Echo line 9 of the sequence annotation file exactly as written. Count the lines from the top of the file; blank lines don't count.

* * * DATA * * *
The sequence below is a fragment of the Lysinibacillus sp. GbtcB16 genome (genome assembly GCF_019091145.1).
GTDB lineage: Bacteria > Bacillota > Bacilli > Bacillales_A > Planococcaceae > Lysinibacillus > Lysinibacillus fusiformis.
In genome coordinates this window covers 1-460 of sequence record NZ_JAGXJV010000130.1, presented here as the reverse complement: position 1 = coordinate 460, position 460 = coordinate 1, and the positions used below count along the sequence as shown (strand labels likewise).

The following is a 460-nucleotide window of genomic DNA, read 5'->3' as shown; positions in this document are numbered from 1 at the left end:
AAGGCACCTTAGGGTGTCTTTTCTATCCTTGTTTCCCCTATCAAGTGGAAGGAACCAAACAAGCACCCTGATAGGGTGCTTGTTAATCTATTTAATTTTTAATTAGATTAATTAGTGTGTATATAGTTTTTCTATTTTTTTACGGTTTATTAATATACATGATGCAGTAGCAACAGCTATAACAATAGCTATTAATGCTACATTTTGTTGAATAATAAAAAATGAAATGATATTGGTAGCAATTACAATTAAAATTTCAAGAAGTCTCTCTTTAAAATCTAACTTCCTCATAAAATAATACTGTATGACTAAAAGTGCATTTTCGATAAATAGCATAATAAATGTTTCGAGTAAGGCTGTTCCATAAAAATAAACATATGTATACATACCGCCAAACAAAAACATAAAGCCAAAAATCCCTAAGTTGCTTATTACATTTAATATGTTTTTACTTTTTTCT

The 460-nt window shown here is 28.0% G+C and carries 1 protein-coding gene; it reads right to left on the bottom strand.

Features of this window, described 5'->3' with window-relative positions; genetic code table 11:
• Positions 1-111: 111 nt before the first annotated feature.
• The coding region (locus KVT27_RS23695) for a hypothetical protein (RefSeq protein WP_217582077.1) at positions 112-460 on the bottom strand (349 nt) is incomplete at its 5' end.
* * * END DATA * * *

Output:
• The coding region (locus KVT27_RS23695) for a hypothetical protein (RefSeq protein WP_217582077.1) at positions 112-460 on the bottom strand (349 nt) is incomplete at its 5' end.